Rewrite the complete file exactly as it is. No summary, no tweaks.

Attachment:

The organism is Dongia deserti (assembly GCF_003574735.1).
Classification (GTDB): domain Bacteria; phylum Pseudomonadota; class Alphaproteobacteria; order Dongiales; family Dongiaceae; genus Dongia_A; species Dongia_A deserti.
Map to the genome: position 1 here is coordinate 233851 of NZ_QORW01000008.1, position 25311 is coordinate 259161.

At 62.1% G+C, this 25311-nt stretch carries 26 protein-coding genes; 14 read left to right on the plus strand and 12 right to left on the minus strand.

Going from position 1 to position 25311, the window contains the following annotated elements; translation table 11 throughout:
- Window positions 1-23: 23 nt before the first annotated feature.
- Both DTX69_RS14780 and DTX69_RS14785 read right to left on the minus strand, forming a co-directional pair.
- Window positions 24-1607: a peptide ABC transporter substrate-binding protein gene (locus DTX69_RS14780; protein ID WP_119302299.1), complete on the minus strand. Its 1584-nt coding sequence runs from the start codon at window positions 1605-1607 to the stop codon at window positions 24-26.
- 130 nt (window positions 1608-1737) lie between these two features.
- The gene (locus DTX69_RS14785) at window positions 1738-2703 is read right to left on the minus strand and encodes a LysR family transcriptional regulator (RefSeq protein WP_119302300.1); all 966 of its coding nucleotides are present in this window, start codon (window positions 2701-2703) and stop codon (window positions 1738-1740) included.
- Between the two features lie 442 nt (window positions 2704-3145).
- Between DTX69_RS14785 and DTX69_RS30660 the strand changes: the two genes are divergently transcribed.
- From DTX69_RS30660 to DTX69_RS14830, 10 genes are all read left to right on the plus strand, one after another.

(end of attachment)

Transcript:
The organism is Dongia deserti (assembly GCF_003574735.1).
Classification (GTDB): domain Bacteria; phylum Pseudomonadota; class Alphaproteobacteria; order Dongiales; family Dongiaceae; genus Dongia_A; species Dongia_A deserti.
Map to the genome: position 1 here is coordinate 233851 of NZ_QORW01000008.1, position 25311 is coordinate 259161.

At 62.1% G+C, this 25311-nt stretch carries 26 protein-coding genes; 14 read left to right on the plus strand and 12 right to left on the minus strand.

Going from position 1 to position 25311, the window contains the following annotated elements; translation table 11 throughout:
- Window positions 1-23: 23 nt before the first annotated feature.
- Both DTX69_RS14780 and DTX69_RS14785 read right to left on the minus strand, forming a co-directional pair.
- Window positions 24-1607: a peptide ABC transporter substrate-binding protein gene (locus DTX69_RS14780; protein ID WP_119302299.1), complete on the minus strand. Its 1584-nt coding sequence runs from the start codon at window positions 1605-1607 to the stop codon at window positions 24-26.
- 130 nt (window positions 1608-1737) lie between these two features.
- The gene (locus DTX69_RS14785) at window positions 1738-2703 is read right to left on the minus strand and encodes a LysR family transcriptional regulator (RefSeq protein WP_119302300.1); all 966 of its coding nucleotides are present in this window, start codon (window positions 2701-2703) and stop codon (window positions 1738-1740) included.
- Between the two features lie 442 nt (window positions 2704-3145).
- Between DTX69_RS14785 and DTX69_RS30660 the strand changes: the two genes are divergently transcribed.
- From DTX69_RS30660 to DTX69_RS14830, 10 genes are all read left to right on the plus strand, one after another.